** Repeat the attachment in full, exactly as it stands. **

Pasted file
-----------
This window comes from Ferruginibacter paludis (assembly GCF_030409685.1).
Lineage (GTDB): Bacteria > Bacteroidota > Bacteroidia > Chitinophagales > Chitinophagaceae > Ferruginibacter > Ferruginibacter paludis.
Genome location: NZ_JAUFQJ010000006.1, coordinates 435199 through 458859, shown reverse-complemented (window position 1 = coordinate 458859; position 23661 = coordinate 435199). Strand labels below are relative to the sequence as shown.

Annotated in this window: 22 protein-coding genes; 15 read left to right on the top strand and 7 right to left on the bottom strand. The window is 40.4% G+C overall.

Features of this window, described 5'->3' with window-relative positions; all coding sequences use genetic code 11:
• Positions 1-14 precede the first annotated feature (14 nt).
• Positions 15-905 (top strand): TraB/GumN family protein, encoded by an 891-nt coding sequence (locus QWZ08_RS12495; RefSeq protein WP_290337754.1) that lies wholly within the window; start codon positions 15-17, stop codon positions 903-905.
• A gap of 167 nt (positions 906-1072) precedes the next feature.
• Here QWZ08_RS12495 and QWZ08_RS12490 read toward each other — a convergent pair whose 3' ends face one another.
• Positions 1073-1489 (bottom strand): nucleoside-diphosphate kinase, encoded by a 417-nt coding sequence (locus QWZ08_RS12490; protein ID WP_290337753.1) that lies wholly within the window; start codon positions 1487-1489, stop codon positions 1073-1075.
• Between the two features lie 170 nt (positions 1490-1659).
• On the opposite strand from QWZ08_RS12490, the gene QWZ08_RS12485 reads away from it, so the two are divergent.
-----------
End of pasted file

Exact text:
This window comes from Ferruginibacter paludis (assembly GCF_030409685.1).
Lineage (GTDB): Bacteria > Bacteroidota > Bacteroidia > Chitinophagales > Chitinophagaceae > Ferruginibacter > Ferruginibacter paludis.
Genome location: NZ_JAUFQJ010000006.1, coordinates 435199 through 458859, shown reverse-complemented (window position 1 = coordinate 458859; position 23661 = coordinate 435199). Strand labels below are relative to the sequence as shown.

Annotated in this window: 22 protein-coding genes; 15 read left to right on the top strand and 7 right to left on the bottom strand. The window is 40.4% G+C overall.

Features of this window, described 5'->3' with window-relative positions; all coding sequences use genetic code 11:
• Positions 1-14 precede the first annotated feature (14 nt).
• Positions 15-905 (top strand): TraB/GumN family protein, encoded by an 891-nt coding sequence (locus QWZ08_RS12495; RefSeq protein WP_290337754.1) that lies wholly within the window; start codon positions 15-17, stop codon positions 903-905.
• A gap of 167 nt (positions 906-1072) precedes the next feature.
• Here QWZ08_RS12495 and QWZ08_RS12490 read toward each other — a convergent pair whose 3' ends face one another.
• Positions 1073-1489 (bottom strand): nucleoside-diphosphate kinase, encoded by a 417-nt coding sequence (locus QWZ08_RS12490; protein ID WP_290337753.1) that lies wholly within the window; start codon positions 1487-1489, stop codon positions 1073-1075.
• Between the two features lie 170 nt (positions 1490-1659).
• On the opposite strand from QWZ08_RS12490, the gene QWZ08_RS12485 reads away from it, so the two are divergent.